Sociologist Razmig Keucheyan, a professor at the Université Paris IV (Sorbonne), reflects on the fallout of the French presidential election. First published in Spanish at Nueva Sociedad, and then revised in French after the first round results for Contretemps. Translated from the French by David Broder.
For the first time under the French Fifth Republic, neither of the two main parties (the Socialists and the Republicans) managed to reach the second round of the presidential election. What does this change in French politics represent, also taking into account the particularities of Marine Le Pen and the dizzying rise of Emmanuel Macron?
Marine Le Pen and Emmanuel Macron are two different cases. It had long been predicted that Marine Le Pen would be present in the second round. That did not surprise anyone: all the surveys said that this would happen. People had so much taken this for given that there were few protests on the evening of the vote.
John McDonald's conversation with Clément Petitjean — doctoral candidate in American civilization in Paris and a member of Ensemble! — on the French presidential election was first published on the Haymarket Books blog.
John McDonald: I’m hoping that you can start by giving a little bit of context. What were the driving forces of this election, what were people thinking about, and what led people to support the candidates they did?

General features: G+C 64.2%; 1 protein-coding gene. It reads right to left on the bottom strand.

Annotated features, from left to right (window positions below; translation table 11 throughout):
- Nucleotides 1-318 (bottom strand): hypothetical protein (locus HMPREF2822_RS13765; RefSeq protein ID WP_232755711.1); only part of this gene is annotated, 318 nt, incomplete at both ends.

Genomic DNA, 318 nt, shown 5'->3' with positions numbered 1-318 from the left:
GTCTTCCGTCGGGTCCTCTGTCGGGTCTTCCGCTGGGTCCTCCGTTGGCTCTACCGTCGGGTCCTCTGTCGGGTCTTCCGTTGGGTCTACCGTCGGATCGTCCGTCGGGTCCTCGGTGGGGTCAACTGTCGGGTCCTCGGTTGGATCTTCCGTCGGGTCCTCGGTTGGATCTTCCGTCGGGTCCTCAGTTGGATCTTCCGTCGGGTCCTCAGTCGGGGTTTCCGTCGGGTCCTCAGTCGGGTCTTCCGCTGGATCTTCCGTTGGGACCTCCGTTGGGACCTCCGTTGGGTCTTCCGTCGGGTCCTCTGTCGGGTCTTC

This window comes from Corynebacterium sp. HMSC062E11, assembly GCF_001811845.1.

Clément Petitjean: I would say what’s most striking about the election is that nothing happened the way it should have. The first sign of something strange was in December when the incumbent, François Hollande, who was elected in 2012 against Sarkozy, decided to step aside and not run for reelection. This is unprecedented since the foundation of the Fifth Republic in 1958.
David Broder's report on the French presidential election was first published in Political Critique, prior to yesterday's first round.
Without doubt the French election promises a political shake-up. The governing Socialist Party is at just 8% in the presidential poll while all four leading candidates vying to replace François Hollande declare themselves the challengers to "élites," or even to be "anti-systemic." Certainly the candidates are keen to represent a clean break with the record of both the Hollande and Sarkozy presidencies, associated with continual economic crisis as well as the insecurity attached to the mounting war on terror. Yet the "battle against élites" increasingly appears as a mere marketing strategy, the supposed fight against "vested interests" able to cover all manner of sins, or indeed, vested interests.